studyingpeach
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Hi everyone - I do AQA German, but I feel like the technique for the speaking exam is essentially the same across languages.
I have my actual exam on 1 May but tomorrow our teacher is giving us an individual test on our chosen theme for the General Conversation section. I've been trying to learn my speaking questions for the past few days - I just gave myself a test and I remember absolutely nothing! Does anyone have any tips on how to get the answers in your head? Usually I just wing the speaking tests and get decent marks (in my mock I got 53/60) but I really don't want to risk it for my actual exam.
Sorry I rambled so much - as you can see I'm a nervous wreck hahaa
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inoubliable
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A lot of people in my school had the same issue. In german, we were allowed to learn answers for GC, so it wasn't spontaneous. thankfully, i have a very good memory and was able to learn around 24 really heavy questions. however, most of the people in my class couldn't. i got 52/60

so they went for a different technique. as opposed to learning the whole thing word for word, learn triggers and bulletpoints for certain things. so you'd write the question, for example,

hast du einen besten Freund?

and then under it write bulletpoints, things that you can easily remember, e.g.

> Ja; Samuel
> vier Jahre
> uber alles reden
> letzte Woche; ins Kino
etc.

this will give a hint of spontaneity in your answers. funnily enough, though, i performed much better in my french - 58/60 and that was completely spontaneous. here's my advice for completely spontaneous, if that's something that sounds better? (ignore that is says french, im just copying n pasting it, still same points stand)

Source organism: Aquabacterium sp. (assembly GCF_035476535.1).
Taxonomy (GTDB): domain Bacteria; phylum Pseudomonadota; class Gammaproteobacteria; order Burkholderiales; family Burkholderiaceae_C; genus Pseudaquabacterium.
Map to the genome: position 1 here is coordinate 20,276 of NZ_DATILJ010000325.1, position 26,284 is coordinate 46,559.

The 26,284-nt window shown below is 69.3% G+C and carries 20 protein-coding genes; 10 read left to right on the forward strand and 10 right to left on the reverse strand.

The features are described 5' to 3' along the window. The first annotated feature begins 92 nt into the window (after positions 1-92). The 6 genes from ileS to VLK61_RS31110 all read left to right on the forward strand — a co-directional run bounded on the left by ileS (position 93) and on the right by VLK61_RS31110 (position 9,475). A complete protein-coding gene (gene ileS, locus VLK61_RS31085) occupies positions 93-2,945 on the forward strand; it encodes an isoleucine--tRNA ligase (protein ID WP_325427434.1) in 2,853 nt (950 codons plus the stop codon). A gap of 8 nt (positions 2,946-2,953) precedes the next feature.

> Learn structures you can adapt to any question. You should learn about 20 of these complex structures, which you can slot in to really impress the examiner. You don't need to use them all, but it would be very good to have many to adapt, only for your GC and photocard though. For example, pour ______, il faut que je fasse.....
> Think in French. This sound stupid, but when asked a question and you think in French as opposed to in English, it allows you to say only what you are capable of. Your mind, when thinking of English, has a general tendency to over complicate things, and you just don't know how to say things like that in French.
> Idioms. Learn a good few idioms, one or two per major topic. e.g. Il pleut comme vauches qui pissent, faire un tabac, avoir du pot. These help you sound native, apparently
> Idk if this will help you, but with me, I asked my teacher if I could chew gum in the exam. This helped relax my jaws and helped my pronunciation for words and helped me feel more at ease in general
> Lean sophisticated vocab. Literally go online and search words, 1 or two, for each major topic that will make the examiner go Whoa
> Practice with friends
> Learn time-consuming techniques. These will buy you some time to formulate a response. For example, what an interesting question! or I have never thought about that, hmm (obviously in French).
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studyingpeach
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Thank you so much! This is absolutely amazing and I'll definitely be using these techniques. Since you seem to be amazing at German, do you have any tips for the other exams (especially listening)? It would really help me out!
(Original post by inoubliable)
A lot of people in my school had the same issue. In german, we were allowed to learn answers for GC, so it wasn't spontaneous. thankfully, i have a very good memory and was able to learn around 24 really heavy questions. however, most of the people in my class couldn't. i got 52/60